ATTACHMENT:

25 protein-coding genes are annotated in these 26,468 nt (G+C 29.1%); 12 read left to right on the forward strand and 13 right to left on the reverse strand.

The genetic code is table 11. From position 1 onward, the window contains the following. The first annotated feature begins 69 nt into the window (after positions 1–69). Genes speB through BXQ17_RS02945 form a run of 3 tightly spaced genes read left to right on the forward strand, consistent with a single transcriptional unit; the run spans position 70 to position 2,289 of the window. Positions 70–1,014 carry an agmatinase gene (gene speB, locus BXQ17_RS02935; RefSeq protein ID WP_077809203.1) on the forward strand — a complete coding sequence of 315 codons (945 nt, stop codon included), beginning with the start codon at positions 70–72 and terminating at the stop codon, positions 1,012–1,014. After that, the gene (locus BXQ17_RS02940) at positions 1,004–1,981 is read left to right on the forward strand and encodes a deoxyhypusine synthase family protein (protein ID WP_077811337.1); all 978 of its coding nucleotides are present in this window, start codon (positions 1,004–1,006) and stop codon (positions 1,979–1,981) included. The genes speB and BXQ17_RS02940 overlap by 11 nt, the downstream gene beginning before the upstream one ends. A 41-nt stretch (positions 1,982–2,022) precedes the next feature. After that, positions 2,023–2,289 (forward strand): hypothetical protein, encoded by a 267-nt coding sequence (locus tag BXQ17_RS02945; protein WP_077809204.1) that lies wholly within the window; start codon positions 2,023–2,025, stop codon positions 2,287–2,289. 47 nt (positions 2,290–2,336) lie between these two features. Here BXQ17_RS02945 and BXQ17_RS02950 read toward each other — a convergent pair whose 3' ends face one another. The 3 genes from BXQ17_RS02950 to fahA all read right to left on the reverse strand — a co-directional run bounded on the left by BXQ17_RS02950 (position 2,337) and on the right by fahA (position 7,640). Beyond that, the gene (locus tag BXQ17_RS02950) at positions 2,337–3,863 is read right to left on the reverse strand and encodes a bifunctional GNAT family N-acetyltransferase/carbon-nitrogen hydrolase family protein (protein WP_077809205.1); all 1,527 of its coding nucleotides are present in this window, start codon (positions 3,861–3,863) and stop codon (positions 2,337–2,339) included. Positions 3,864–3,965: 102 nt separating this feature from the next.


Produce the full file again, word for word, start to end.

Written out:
25 protein-coding genes are annotated in these 26,468 nt (G+C 29.1%); 12 read left to right on the forward strand and 13 right to left on the reverse strand.

The genetic code is table 11. From position 1 onward, the window contains the following. The first annotated feature begins 69 nt into the window (after positions 1–69). Genes speB through BXQ17_RS02945 form a run of 3 tightly spaced genes read left to right on the forward strand, consistent with a single transcriptional unit; the run spans position 70 to position 2,289 of the window. Positions 70–1,014 carry an agmatinase gene (gene speB, locus BXQ17_RS02935; RefSeq protein ID WP_077809203.1) on the forward strand — a complete coding sequence of 315 codons (945 nt, stop codon included), beginning with the start codon at positions 70–72 and terminating at the stop codon, positions 1,012–1,014. After that, the gene (locus BXQ17_RS02940) at positions 1,004–1,981 is read left to right on the forward strand and encodes a deoxyhypusine synthase family protein (protein ID WP_077811337.1); all 978 of its coding nucleotides are present in this window, start codon (positions 1,004–1,006) and stop codon (positions 1,979–1,981) included. The genes speB and BXQ17_RS02940 overlap by 11 nt, the downstream gene beginning before the upstream one ends. A 41-nt stretch (positions 1,982–2,022) precedes the next feature. After that, positions 2,023–2,289 (forward strand): hypothetical protein, encoded by a 267-nt coding sequence (locus tag BXQ17_RS02945; protein WP_077809204.1) that lies wholly within the window; start codon positions 2,023–2,025, stop codon positions 2,287–2,289. 47 nt (positions 2,290–2,336) lie between these two features. Here BXQ17_RS02945 and BXQ17_RS02950 read toward each other — a convergent pair whose 3' ends face one another. The 3 genes from BXQ17_RS02950 to fahA all read right to left on the reverse strand — a co-directional run bounded on the left by BXQ17_RS02950 (position 2,337) and on the right by fahA (position 7,640). Beyond that, the gene (locus tag BXQ17_RS02950) at positions 2,337–3,863 is read right to left on the reverse strand and encodes a bifunctional GNAT family N-acetyltransferase/carbon-nitrogen hydrolase family protein (protein WP_077809205.1); all 1,527 of its coding nucleotides are present in this window, start codon (positions 3,861–3,863) and stop codon (positions 2,337–2,339) included. Positions 3,864–3,965: 102 nt separating this feature from the next.